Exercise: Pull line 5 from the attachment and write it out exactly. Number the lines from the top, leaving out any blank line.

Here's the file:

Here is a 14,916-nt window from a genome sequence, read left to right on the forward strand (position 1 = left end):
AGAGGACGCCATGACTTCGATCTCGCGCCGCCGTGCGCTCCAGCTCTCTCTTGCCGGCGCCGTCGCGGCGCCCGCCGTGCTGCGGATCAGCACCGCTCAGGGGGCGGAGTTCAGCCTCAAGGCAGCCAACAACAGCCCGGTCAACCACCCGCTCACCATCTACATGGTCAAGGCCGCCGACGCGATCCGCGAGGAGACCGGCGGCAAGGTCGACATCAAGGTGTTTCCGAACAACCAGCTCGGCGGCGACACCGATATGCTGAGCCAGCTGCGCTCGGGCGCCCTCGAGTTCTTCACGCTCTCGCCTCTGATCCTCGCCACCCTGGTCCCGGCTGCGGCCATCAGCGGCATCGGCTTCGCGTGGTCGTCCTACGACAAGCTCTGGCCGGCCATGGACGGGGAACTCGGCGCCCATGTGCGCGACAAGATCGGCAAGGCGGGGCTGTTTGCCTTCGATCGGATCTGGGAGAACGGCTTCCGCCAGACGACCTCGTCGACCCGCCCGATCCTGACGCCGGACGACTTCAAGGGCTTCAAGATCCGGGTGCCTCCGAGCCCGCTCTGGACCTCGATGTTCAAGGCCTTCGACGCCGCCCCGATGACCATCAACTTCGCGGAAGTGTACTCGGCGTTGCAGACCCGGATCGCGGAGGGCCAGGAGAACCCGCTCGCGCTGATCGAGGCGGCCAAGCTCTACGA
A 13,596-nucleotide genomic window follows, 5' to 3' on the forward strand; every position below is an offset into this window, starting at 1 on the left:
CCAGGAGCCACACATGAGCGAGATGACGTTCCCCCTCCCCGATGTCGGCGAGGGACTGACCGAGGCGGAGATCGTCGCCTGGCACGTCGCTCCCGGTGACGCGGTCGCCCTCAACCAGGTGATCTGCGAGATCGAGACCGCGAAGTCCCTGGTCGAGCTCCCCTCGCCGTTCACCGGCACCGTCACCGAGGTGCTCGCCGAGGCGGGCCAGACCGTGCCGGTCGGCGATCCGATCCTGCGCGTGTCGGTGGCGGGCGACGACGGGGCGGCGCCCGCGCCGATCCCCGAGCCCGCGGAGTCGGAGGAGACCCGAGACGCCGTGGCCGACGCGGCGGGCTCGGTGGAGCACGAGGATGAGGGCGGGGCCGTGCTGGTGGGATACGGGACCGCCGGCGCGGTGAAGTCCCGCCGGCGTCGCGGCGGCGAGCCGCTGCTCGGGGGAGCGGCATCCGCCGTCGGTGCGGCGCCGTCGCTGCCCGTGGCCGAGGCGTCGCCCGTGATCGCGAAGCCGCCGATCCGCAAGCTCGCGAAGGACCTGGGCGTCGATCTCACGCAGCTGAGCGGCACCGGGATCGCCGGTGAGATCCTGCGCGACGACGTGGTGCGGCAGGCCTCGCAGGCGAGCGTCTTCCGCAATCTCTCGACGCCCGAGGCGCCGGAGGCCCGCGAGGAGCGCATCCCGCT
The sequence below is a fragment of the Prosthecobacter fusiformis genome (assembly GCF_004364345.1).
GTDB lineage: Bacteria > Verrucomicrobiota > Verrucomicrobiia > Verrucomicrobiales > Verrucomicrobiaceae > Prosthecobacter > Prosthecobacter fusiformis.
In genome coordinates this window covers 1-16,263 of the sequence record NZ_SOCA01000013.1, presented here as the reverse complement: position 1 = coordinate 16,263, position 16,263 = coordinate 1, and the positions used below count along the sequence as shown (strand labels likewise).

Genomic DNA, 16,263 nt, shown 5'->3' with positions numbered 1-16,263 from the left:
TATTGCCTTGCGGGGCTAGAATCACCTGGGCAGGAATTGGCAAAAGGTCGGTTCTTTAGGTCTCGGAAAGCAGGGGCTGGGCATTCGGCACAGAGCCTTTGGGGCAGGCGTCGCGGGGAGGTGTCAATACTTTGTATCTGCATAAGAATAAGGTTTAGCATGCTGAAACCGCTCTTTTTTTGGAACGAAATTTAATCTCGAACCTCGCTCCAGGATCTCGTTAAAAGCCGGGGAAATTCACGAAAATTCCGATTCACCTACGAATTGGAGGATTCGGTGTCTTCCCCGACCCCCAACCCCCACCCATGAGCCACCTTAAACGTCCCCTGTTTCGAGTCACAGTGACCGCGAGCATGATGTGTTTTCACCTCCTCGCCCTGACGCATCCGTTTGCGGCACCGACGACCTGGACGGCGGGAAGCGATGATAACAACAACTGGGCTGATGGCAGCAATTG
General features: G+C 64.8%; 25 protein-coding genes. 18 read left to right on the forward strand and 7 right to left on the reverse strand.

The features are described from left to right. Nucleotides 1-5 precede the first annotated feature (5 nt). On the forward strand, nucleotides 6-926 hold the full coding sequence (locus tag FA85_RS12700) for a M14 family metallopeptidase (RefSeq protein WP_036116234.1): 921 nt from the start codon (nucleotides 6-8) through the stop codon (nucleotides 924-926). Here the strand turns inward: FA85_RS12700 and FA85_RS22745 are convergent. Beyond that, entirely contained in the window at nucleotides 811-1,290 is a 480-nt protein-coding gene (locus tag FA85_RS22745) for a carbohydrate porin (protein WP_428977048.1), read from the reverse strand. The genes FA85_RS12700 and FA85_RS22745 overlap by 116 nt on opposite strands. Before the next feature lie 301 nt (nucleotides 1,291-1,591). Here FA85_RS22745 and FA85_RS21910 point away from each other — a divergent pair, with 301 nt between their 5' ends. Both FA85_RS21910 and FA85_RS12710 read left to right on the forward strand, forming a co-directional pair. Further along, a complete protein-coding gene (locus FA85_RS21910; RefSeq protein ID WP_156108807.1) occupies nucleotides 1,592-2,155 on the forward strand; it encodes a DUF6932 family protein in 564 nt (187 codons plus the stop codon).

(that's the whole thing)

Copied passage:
The sequence below is a fragment of the Prosthecobacter fusiformis genome (assembly GCF_004364345.1).